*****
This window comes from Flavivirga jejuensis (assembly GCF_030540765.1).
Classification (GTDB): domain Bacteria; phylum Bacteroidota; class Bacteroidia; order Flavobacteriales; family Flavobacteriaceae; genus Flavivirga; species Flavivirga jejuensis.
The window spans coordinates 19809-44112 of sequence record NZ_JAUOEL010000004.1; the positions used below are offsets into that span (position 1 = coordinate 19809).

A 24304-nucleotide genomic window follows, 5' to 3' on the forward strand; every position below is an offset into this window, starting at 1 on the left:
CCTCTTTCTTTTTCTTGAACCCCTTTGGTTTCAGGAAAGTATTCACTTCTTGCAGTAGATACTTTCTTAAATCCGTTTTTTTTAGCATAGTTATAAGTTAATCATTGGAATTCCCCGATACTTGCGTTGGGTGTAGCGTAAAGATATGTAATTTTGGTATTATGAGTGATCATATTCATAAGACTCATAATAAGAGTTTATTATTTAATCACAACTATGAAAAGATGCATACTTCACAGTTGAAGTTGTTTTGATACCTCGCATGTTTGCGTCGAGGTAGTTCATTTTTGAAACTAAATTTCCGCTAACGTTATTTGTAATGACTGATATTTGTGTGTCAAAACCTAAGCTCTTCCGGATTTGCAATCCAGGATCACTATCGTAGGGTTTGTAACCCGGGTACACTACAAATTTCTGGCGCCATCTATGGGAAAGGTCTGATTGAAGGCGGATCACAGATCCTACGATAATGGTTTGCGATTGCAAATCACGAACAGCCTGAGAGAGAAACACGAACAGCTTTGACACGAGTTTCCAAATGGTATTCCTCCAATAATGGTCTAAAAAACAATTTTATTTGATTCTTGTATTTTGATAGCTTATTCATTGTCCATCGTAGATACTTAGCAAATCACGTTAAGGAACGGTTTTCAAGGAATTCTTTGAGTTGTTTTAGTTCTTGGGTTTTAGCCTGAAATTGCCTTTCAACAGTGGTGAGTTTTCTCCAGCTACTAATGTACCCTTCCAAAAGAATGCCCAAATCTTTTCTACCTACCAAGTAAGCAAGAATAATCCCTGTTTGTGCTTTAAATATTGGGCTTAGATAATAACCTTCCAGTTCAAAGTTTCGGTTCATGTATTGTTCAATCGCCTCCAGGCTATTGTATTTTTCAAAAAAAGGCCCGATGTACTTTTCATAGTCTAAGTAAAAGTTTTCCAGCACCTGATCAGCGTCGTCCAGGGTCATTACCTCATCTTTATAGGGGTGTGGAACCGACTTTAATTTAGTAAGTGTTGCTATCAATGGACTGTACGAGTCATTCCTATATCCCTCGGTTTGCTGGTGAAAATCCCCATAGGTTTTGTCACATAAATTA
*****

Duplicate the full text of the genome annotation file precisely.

This window comes from Flavivirga jejuensis (assembly GCF_030540765.1).
Classification (GTDB): domain Bacteria; phylum Bacteroidota; class Bacteroidia; order Flavobacteriales; family Flavobacteriaceae; genus Flavivirga; species Flavivirga jejuensis.
The window spans coordinates 19809-44112 of sequence record NZ_JAUOEL010000004.1; the positions used below are offsets into that span (position 1 = coordinate 19809).

A 24304-nucleotide genomic window follows, 5' to 3' on the forward strand; every position below is an offset into this window, starting at 1 on the left:
CCTCTTTCTTTTTCTTGAACCCCTTTGGTTTCAGGAAAGTATTCACTTCTTGCAGTAGATACTTTCTTAAATCCGTTTTTTTTAGCATAGTTATAAGTTAATCATTGGAATTCCCCGATACTTGCGTTGGGTGTAGCGTAAAGATATGTAATTTTGGTATTATGAGTGATCATATTCATAAGACTCATAATAAGAGTTTATTATTTAATCACAACTATGAAAAGATGCATACTTCACAGTTGAAGTTGTTTTGATACCTCGCATGTTTGCGTCGAGGTAGTTCATTTTTGAAACTAAATTTCCGCTAACGTTATTTGTAATGACTGATATTTGTGTGTCAAAACCTAAGCTCTTCCGGATTTGCAATCCAGGATCACTATCGTAGGGTTTGTAACCCGGGTACACTACAAATTTCTGGCGCCATCTATGGGAAAGGTCTGATTGAAGGCGGATCACAGATCCTACGATAATGGTTTGCGATTGCAAATCACGAACAGCCTGAGAGAGAAACACGAACAGCTTTGACACGAGTTTCCAAATGGTATTCCTCCAATAATGGTCTAAAAAACAATTTTATTTGATTCTTGTATTTTGATAGCTTATTCATTGTCCATCGTAGATACTTAGCAAATCACGTTAAGGAACGGTTTTCAAGGAATTCTTTGAGTTGTTTTAGTTCTTGGGTTTTAGCCTGAAATTGCCTTTCAACAGTGGTGAGTTTTCTCCAGCTACTAATGTACCCTTCCAAAAGAATGCCCAAATCTTTTCTACCTACCAAGTAAGCAAGAATAATCCCTGTTTGTGCTTTAAATATTGGGCTTAGATAATAACCTTCCAGTTCAAAGTTTCGGTTCATGTATTGTTCAATCGCCTCCAGGCTATTGTATTTTTCAAAAAAAGGCCCGATGTACTTTTCATAGTCTAAGTAAAAGTTTTCCAGCACCTGATCAGCGTCGTCCAGGGTCATTACCTCATCTTTATAGGGGTGTGGAACCGACTTTAATTTAGTAAGTGTTGCTATCAATGGACTGTACGAGTCATTCCTATATCCCTCGGTTTGCTGGTGAAAATCCCCATAGGTTTTGTCACATAAATTA